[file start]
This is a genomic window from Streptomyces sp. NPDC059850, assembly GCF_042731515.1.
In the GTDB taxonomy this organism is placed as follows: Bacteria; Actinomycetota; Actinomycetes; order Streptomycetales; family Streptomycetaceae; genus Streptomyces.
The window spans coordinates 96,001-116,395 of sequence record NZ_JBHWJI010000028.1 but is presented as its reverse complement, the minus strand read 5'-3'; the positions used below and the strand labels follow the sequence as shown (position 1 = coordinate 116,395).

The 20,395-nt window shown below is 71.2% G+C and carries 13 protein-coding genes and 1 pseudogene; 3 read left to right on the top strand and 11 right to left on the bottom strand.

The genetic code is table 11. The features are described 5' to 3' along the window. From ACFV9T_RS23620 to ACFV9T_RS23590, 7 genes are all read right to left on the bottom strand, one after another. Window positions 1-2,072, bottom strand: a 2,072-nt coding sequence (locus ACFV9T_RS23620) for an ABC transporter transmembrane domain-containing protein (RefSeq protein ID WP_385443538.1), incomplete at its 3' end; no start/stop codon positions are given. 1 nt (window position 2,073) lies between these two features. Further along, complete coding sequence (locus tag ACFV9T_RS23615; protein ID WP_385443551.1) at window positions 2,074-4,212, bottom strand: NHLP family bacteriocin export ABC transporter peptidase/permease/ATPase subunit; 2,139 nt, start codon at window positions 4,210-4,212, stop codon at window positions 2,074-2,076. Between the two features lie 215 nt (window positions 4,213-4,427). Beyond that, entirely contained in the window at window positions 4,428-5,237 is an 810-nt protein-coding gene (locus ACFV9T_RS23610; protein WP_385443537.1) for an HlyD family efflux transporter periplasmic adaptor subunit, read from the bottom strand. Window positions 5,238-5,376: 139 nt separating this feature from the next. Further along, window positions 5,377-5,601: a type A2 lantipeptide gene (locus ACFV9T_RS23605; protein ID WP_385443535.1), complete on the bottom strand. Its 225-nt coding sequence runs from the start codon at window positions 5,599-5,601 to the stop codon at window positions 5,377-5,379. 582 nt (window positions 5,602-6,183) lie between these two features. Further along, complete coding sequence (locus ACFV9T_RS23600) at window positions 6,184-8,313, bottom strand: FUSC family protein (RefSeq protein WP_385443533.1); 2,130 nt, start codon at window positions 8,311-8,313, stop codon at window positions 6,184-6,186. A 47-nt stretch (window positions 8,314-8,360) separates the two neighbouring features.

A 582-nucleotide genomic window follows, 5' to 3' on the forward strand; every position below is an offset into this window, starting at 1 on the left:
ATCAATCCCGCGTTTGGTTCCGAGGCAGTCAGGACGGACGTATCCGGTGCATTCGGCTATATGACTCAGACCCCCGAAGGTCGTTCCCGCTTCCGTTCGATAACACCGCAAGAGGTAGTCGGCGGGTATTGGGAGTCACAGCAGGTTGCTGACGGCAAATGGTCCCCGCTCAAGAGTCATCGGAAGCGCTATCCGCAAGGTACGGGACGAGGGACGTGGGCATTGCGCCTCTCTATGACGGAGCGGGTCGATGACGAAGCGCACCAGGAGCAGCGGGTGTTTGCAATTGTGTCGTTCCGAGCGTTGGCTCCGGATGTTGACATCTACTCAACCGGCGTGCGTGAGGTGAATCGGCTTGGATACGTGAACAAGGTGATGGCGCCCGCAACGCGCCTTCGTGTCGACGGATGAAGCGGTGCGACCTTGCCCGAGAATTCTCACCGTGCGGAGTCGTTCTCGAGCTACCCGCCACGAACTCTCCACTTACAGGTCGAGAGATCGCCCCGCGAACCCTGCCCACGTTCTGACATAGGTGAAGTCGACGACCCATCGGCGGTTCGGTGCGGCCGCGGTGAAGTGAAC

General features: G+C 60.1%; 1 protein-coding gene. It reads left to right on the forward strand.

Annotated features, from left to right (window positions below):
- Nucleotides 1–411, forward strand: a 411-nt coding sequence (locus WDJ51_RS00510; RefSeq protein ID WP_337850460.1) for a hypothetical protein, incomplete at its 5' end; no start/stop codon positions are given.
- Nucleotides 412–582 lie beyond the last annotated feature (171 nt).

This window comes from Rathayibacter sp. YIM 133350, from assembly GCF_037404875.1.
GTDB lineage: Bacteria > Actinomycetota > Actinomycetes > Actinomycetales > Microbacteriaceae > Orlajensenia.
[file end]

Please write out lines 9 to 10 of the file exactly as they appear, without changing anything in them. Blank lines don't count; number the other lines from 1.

Annotated features, from left to right (window positions below):
- Nucleotides 1–411, forward strand: a 411-nt coding sequence (locus WDJ51_RS00510; RefSeq protein ID WP_337850460.1) for a hypothetical protein, incomplete at its 5' end; no start/stop codon positions are given.